Mushrooms are the fruiting bodies of a variety of fleshy fungi that are found worldwide. They typically appear suddenly from growing vegetative (mycelium) portions, and contain spores as reproductive units. Fungi lack chlorophyll; their nutritional requirements are met by utilizing organic material from a saprophytic, parasitic, and/or mycorrhizal life cycle.
Exposure is by ingestion. While most mushrooms are edible and safe, a few contain diverse secondary metabolites (cyclopeptides, monomethylhydrazine, orelline/orellanin, muscarine, ibotenic acid and muscimol, psilocybin, and unknowns) that on ingestion result in mild to severe illness and even death. The mushroom species most frequently implicated in human/animal mushroom fatalities globally is Amanita phalloides. Most Amanita species are typically identified by their physical characteristics—veil (universal/partial), cap or pileus (with scales—remnants of universal veil), lamellae (gill-like, spore-bearing structure under surface of pileus), spores (reproductive structure—white to black and other shades of color), stipe/stalk (cap support), annulus or ring (remnant of partial veil on stipe below pileus), volva (remnant of universal veil at base of bulb), and mycelium. Other characteristics helpful in the identification of some poisonous mushrooms are listed in see Poisonous Mushrooms: Physical Characteristics of Common Poisonous Mushrooms.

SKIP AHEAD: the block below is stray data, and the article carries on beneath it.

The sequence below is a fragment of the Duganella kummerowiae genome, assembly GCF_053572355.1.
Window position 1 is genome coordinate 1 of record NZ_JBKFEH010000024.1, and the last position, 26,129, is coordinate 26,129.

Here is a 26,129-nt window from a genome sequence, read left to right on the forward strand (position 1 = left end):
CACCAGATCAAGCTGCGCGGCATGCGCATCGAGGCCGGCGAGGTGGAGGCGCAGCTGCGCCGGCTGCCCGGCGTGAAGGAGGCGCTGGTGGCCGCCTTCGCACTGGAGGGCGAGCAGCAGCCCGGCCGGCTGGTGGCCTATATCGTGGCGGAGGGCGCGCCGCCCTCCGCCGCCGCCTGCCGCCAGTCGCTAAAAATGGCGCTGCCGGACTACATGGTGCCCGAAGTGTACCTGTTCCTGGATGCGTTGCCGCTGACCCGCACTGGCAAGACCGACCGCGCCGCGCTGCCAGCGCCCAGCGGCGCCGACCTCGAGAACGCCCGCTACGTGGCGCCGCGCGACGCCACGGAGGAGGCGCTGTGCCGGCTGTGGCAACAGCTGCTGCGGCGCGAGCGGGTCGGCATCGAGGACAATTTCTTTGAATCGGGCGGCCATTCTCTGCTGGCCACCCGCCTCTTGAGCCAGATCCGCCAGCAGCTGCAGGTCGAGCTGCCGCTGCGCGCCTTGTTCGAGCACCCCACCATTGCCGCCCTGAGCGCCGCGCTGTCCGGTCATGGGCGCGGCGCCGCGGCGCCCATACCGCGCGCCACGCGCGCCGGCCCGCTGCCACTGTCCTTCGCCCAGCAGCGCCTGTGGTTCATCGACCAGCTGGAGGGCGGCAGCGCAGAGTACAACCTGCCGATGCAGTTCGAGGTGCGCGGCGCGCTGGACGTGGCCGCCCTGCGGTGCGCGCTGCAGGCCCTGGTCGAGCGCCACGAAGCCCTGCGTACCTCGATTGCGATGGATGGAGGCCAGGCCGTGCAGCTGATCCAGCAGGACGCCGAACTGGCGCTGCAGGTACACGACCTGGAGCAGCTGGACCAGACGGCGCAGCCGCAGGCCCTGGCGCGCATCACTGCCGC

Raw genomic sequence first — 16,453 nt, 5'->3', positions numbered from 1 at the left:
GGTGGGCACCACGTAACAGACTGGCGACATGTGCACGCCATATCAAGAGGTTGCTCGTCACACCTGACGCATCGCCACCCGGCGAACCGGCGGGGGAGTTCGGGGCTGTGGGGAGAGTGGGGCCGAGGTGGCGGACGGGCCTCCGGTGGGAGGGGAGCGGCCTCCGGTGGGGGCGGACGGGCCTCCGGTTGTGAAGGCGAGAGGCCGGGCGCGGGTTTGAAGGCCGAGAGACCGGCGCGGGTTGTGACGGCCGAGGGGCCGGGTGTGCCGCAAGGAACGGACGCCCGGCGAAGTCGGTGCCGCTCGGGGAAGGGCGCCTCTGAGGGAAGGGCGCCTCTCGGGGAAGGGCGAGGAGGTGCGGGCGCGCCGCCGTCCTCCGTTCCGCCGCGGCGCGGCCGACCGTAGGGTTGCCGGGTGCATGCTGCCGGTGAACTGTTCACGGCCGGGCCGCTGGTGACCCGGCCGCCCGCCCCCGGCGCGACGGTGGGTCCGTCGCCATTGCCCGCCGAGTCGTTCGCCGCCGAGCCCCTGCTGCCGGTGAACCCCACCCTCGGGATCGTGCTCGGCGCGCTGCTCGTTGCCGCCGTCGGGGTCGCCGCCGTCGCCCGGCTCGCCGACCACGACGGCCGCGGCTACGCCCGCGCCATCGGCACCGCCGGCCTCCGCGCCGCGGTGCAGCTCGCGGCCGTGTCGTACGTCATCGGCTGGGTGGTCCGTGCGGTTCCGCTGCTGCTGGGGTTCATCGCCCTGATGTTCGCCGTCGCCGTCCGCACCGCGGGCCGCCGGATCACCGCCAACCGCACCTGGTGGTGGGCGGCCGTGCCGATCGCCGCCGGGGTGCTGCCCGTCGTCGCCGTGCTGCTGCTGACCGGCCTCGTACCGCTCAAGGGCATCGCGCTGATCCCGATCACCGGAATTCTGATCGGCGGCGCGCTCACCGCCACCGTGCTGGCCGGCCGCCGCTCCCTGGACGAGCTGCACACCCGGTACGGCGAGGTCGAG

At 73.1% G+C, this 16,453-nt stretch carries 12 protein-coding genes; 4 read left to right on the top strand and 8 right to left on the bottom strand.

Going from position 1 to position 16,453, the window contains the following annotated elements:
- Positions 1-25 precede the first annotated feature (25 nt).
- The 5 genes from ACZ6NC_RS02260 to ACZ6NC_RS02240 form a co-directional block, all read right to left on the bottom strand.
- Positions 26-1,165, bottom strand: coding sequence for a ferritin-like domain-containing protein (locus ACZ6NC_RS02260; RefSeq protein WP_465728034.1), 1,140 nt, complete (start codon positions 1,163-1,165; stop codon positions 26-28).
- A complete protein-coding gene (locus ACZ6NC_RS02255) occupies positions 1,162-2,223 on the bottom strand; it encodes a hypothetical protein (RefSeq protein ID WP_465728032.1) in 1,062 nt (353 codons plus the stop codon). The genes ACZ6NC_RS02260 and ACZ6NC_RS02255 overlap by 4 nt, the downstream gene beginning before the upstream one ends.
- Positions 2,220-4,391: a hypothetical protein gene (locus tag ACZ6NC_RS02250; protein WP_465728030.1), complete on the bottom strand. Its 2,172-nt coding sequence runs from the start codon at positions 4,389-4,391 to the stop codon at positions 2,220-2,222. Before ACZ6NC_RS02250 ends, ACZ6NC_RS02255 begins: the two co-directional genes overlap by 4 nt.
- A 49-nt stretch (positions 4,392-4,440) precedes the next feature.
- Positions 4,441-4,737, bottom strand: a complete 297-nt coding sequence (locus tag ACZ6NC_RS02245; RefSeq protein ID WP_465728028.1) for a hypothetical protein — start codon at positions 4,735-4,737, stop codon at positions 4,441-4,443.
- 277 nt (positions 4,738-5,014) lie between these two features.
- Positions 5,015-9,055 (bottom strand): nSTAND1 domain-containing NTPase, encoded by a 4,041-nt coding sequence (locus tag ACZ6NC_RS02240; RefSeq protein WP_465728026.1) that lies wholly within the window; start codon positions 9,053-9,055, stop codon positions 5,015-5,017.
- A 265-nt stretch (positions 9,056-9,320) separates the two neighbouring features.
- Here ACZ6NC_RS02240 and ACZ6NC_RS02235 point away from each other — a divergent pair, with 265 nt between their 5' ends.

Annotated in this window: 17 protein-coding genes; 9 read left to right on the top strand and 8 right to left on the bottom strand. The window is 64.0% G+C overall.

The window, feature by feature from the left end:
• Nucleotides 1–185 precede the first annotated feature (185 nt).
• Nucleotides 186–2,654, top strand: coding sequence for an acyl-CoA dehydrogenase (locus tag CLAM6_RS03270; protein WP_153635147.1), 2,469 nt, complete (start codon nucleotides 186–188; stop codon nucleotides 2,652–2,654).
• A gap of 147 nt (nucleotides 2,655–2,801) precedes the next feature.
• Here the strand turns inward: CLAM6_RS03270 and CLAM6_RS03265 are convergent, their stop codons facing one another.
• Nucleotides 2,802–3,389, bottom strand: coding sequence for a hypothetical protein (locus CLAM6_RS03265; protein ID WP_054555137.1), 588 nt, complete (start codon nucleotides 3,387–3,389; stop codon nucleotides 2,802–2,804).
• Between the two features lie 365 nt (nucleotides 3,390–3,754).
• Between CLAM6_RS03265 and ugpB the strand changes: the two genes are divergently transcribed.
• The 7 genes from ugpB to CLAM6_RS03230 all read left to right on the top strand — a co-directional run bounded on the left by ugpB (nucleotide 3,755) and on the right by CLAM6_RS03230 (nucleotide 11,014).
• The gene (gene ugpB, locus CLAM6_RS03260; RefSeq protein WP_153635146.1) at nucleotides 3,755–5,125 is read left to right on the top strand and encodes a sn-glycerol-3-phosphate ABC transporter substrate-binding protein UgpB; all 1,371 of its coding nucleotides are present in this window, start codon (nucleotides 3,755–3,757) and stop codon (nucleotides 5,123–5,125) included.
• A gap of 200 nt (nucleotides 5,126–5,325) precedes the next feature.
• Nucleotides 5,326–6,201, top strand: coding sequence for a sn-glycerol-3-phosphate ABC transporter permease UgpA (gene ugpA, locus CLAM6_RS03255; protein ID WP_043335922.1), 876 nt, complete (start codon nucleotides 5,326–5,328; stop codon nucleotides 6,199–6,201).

The time lapse (latent period) between ingestion and observed clinical signs in exposed animals by and large dictates the prognosis. Long delay time is synonymous with fatality (see Poisonous Mushrooms: Poisonous Mushrooms: Onset of Action and Organs Targeted). Short latent periods do not always indicate non-lethality, because the animal may have ingested a combination of mushroom species. In mushroom species with clinical signs that appear <3 hr after ingestion, effects are generally self-limiting and not life-threatening. Those with clinical signs that appear >6 hr after ingestion are life-threatening.
The sudden appearance of mushrooms and their short lifespan within the environment, coupled with the indiscriminate eating habits of many animals, creates diagnostic challenges. History and time post-ingestion at which clinical signs are observed determine the treatment approach and prognosis. Establishing the time of ingestion may be difficult to impossible. With no proven antidotes for treating mushroom poisonings, treatment is primarily directed at decontamination, mushroom identification when possible, and intensive supportive care.
Last full review/revision March 2012 by Cecil F. Brownie, DVM, PhD, DABVT, DABT, DABFE, DABFM, FACFEI